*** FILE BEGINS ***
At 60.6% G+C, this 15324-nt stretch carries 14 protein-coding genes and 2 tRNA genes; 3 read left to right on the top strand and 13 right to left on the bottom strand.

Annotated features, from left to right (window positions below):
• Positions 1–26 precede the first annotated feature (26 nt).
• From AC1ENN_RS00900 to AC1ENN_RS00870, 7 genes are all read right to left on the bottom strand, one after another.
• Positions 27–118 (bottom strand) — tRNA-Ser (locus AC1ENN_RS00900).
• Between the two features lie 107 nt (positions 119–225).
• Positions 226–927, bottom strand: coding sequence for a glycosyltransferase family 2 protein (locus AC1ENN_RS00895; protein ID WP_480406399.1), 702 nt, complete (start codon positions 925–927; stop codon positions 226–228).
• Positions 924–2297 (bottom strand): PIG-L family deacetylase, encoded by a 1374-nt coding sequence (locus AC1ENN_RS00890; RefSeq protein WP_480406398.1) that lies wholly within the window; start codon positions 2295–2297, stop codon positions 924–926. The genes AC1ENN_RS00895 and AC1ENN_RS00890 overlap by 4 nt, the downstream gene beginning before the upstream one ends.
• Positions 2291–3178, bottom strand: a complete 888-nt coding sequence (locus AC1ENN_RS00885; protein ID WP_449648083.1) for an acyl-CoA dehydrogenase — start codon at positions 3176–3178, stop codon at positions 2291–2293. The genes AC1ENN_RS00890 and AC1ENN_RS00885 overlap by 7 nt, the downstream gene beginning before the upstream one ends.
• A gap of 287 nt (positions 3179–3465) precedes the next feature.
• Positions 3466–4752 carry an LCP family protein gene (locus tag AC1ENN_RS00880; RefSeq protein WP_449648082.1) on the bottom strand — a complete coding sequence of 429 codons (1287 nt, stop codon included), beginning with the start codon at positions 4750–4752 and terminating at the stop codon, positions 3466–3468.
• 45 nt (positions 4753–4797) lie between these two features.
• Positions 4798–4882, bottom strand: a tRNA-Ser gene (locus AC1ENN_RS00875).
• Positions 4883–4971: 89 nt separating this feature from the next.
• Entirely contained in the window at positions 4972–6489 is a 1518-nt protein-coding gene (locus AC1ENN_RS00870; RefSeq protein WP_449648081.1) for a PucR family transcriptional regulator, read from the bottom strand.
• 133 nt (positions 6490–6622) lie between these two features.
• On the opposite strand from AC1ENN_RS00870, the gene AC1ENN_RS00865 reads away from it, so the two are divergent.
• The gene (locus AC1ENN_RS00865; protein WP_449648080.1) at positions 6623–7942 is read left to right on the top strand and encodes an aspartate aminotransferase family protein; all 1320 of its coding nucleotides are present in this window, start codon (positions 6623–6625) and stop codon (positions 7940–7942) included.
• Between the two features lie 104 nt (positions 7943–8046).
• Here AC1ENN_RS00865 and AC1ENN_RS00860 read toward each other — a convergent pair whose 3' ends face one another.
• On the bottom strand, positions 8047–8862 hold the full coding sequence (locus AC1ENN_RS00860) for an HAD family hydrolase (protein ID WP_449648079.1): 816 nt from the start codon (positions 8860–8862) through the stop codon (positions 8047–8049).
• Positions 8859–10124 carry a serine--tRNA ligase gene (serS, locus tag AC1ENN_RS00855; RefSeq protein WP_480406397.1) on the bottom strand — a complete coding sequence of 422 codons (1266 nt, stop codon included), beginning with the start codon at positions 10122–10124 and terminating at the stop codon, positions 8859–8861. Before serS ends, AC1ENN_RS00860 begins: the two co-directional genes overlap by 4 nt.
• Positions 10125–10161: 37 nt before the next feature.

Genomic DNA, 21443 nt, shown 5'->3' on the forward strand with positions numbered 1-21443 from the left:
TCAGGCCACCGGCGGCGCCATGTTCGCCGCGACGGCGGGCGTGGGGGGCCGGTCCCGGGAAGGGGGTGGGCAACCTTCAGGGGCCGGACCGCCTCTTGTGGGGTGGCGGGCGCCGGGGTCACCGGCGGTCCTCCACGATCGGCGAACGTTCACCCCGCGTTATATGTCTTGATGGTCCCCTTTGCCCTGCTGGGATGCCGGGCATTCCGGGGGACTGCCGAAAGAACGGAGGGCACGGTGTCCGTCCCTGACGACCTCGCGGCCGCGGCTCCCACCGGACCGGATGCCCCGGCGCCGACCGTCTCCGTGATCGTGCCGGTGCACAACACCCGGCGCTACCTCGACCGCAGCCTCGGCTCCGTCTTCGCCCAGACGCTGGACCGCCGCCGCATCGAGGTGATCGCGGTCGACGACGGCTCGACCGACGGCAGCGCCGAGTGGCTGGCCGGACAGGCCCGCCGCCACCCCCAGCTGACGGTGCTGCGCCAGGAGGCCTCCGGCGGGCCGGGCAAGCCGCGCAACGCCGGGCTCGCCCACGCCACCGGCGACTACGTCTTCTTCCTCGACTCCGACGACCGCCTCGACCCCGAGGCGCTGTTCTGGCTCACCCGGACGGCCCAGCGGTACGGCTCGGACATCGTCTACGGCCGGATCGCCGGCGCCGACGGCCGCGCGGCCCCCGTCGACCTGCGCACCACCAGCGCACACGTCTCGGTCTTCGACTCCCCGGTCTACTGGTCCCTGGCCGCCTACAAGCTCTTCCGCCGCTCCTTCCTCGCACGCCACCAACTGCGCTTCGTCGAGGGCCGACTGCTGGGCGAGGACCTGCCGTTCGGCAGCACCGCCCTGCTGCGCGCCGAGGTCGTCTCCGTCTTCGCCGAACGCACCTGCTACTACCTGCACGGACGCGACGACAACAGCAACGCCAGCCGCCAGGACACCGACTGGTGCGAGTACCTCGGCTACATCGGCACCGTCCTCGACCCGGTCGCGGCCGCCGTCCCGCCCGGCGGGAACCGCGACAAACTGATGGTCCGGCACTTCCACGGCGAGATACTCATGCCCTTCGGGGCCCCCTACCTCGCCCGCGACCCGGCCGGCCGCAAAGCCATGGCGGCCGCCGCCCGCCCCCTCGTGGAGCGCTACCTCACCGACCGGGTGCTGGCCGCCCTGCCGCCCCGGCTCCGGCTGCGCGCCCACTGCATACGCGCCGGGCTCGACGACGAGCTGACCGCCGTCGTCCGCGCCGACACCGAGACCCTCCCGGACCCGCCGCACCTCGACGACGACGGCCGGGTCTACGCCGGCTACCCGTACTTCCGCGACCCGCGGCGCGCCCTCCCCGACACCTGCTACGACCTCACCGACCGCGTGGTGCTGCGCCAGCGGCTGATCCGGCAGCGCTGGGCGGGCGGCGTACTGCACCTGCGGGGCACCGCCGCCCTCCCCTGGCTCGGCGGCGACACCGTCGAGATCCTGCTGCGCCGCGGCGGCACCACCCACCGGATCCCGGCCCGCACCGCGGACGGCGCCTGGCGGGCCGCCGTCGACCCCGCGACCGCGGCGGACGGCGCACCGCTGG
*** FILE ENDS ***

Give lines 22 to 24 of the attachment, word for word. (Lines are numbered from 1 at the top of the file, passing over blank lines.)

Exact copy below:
• Positions 8859–10124 carry a serine--tRNA ligase gene (serS, locus tag AC1ENN_RS00855; RefSeq protein WP_480406397.1) on the bottom strand — a complete coding sequence of 422 codons (1266 nt, stop codon included), beginning with the start codon at positions 10122–10124 and terminating at the stop codon, positions 8859–8861. Before serS ends, AC1ENN_RS00860 begins: the two co-directional genes overlap by 4 nt.
• Positions 10125–10161: 37 nt before the next feature.

Genomic DNA, 21443 nt, shown 5'->3' on the forward strand with positions numbered 1-21443 from the left: